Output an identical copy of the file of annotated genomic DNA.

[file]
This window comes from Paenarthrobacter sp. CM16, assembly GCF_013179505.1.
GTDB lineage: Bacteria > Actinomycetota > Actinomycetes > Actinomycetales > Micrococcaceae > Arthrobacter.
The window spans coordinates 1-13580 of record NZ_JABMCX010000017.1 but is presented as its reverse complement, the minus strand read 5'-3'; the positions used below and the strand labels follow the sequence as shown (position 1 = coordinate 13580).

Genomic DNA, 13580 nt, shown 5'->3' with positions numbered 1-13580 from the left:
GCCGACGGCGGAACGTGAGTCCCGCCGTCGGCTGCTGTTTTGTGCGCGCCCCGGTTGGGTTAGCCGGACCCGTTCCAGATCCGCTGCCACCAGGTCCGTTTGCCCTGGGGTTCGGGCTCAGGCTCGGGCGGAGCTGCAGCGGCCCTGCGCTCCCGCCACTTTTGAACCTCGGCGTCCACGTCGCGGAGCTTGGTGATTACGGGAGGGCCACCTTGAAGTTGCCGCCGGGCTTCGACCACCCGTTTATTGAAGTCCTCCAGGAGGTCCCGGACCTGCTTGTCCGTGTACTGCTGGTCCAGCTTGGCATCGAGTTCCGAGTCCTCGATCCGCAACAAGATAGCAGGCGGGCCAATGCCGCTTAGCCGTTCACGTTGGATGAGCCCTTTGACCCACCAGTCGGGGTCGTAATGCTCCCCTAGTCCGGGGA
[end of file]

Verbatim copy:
This window comes from Paenarthrobacter sp. CM16, assembly GCF_013179505.1.
GTDB lineage: Bacteria > Actinomycetota > Actinomycetes > Actinomycetales > Micrococcaceae > Arthrobacter.
The window spans coordinates 1-13580 of record NZ_JABMCX010000017.1 but is presented as its reverse complement, the minus strand read 5'-3'; the positions used below and the strand labels follow the sequence as shown (position 1 = coordinate 13580).

Genomic DNA, 13580 nt, shown 5'->3' with positions numbered 1-13580 from the left:
GCCGACGGCGGAACGTGAGTCCCGCCGTCGGCTGCTGTTTTGTGCGCGCCCCGGTTGGGTTAGCCGGACCCGTTCCAGATCCGCTGCCACCAGGTCCGTTTGCCCTGGGGTTCGGGCTCAGGCTCGGGCGGAGCTGCAGCGGCCCTGCGCTCCCGCCACTTTTGAACCTCGGCGTCCACGTCGCGGAGCTTGGTGATTACGGGAGGGCCACCTTGAAGTTGCCGCCGGGCTTCGACCACCCGTTTATTGAAGTCCTCCAGGAGGTCCCGGACCTGCTTGTCCGTGTACTGCTGGTCCAGCTTGGCATCGAGTTCCGAGTCCTCGATCCGCAACAAGATAGCAGGCGGGCCAATGCCGCTTAGCCGTTCACGTTGGATGAGCCCTTTGACCCACCAGTCGGGGTCGTAATGCTCCCCTAGTCCGGGGA